A new vector of PVY: Soybean aphid, Aphis glycines (Matsumura). Jeffrey Davis, Ted Radcliffe and Dave Ragsdale.

(Abstract of paper to be presented at annual meeting of Potato Association of America, Spokane, WA, August 10-14, 2003)

Since its discovery in North America in 2000, Aphis glycines (Matsumura) has spread to 20 states, representing more than 60 million acres of soybean. Soybean aphids are competent vectors of Alfalfa mosaic virus (Genus Alfamovirus), Soybean mosaic virus (Genus Potyvirus) and Tobacco vein-banding mosaic virus (Genus Potyvirus) a presumed variant of Potato virus Y (PVY, Genus Potyvirus). Soybean aphid is closely related and biologically similar to the efficient PVY vectors, the cotton aphid, Aphis gossypii (Glover), and the buckthorn aphid, Aphis nasturtii (Kaltenbach). Field studies conducted in 2001 and 2002 implicated soybean aphid in the spread of PVY in potato. We conducted greenhouse experiments to determine if soybean aphid could transmit PVYO, PVYN, and PVYN/NTN. Thirteen cages, approximately 1.2 m2, were used. Five cages contained a PVY positive center plant and eight cages contained a PVY negative center plant. Nine ELISA-tested potato plants were placed around each center plant. A soybean plant infested with soybean aphids was placed adjacent to the PVY source plant. After four weeks of exposure to soybean aphid alatae and apterae, all potato plants were tested again for PVY by ELISA and RT-PCR. One-way analysis of variance was performed. Results indicate soybean aphid can transmit PVYO, PVYN, and PVYN/NTN (P < .00002). Fourteen of 45 (31%) test plants caged with a PVY source became infected. Control cages had a small amount of transmission with 2 of 72 test plants infected (3%). We believe transmission in control cages represents plants that initially tested negative with ELISA when in fact they were infected. This is the first report that soybean aphid can transmit PVY.

Biological characteristics of PLRV and PVY compared

photos and text combined in a graphic illustrating the biological characteristics of PLRV and PVY compared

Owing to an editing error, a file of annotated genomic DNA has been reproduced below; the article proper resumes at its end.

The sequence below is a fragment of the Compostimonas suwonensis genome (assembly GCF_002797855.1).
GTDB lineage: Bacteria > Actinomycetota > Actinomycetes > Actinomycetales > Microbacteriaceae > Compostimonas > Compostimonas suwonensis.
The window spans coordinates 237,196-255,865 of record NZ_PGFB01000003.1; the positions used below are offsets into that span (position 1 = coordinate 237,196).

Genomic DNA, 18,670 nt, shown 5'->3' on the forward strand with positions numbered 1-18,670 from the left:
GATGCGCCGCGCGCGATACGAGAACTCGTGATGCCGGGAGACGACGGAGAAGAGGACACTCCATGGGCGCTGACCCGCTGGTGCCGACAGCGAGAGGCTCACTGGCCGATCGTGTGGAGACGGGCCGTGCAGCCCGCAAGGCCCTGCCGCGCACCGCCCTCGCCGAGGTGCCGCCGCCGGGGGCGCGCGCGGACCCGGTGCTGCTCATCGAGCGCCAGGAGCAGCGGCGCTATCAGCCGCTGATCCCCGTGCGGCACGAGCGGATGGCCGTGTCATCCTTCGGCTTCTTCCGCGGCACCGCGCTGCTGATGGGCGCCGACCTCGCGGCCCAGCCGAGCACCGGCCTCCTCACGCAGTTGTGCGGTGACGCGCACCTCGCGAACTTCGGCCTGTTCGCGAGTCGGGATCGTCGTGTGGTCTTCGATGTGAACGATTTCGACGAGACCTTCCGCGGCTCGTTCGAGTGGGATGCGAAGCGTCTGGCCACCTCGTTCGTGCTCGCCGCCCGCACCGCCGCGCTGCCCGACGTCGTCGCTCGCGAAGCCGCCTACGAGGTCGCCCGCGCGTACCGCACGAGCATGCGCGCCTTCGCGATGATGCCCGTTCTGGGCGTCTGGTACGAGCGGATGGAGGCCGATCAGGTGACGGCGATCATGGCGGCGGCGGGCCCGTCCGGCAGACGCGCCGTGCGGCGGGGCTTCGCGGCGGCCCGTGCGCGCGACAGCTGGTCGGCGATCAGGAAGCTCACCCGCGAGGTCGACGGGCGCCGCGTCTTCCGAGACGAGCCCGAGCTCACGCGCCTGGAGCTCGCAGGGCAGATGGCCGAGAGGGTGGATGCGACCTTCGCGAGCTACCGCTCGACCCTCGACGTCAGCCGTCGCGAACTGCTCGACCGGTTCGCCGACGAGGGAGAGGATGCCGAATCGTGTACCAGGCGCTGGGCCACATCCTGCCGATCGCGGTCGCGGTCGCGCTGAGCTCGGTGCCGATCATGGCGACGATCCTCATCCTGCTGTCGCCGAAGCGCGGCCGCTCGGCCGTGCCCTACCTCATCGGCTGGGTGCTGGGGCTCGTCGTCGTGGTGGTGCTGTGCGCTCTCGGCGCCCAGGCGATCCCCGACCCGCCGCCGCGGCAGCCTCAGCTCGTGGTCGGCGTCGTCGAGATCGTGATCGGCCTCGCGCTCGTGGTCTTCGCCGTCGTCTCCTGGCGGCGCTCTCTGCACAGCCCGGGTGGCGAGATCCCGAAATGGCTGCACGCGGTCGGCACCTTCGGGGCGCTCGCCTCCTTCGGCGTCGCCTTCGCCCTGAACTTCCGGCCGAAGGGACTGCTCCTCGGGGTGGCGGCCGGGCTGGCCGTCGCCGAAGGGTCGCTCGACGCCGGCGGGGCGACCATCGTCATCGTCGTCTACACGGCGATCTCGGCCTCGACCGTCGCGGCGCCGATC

Soybean Aphid Update:

Soybean aphid has been abundant across much of Minnesota this summer. Populations as high as 2,000 aphids per plant have not been uncommon. Many acres of soybean have been sprayed with insecticides to control soybean aphid, and some acreage has required treatment a second time. University of Minnesota entomologists recommend that insecticides for soybean aphid control be applied at a threshold of 250 aphids per plant and still increasing. Soybean aphids are easily killed with most insecticides labeled for use on the crop. Pyrethroids, e.g., Warrior and Baythroid, tend to give more persistent control of soybean aphid than do organophosphates. We rarely catch soybean aphid in the Aphid Alert traps, but soybean aphid may represent a threat to seed potato production. Our research has shown soybean aphid to be an efficient vector of PVY. To learn more about soybean aphid in Minnesota visit: SW Minnesota IPM Stuff 2003, vol 9.

Subscriber Alert

This is the eighth issue of Aphid Alert for the 2003 growing season. This newsletter is intended to alert seed potato producers in the Northern Great Plains to flight activity by aphid species known to be potential vectors of potato viruses. We report results weekly on the WWW, by e-mail to subscribers, and by surface mail to all Minnesota and North Dakota seed potato growers. The hard copy and e-mail versions of Aphid Alert report aphid capture data available as of the date they are mailed. The WWW version will be updated as additional data becomes available. To become an e-mail subscriber to Aphid Alert 2003, send us an e-mail message with the word "subscribe" in subject line. Note that current subscribers need not resubscribe. If you have no interest in receiving this newsletter by e-mail, please reply with the word "unsubscribe" in the subject line.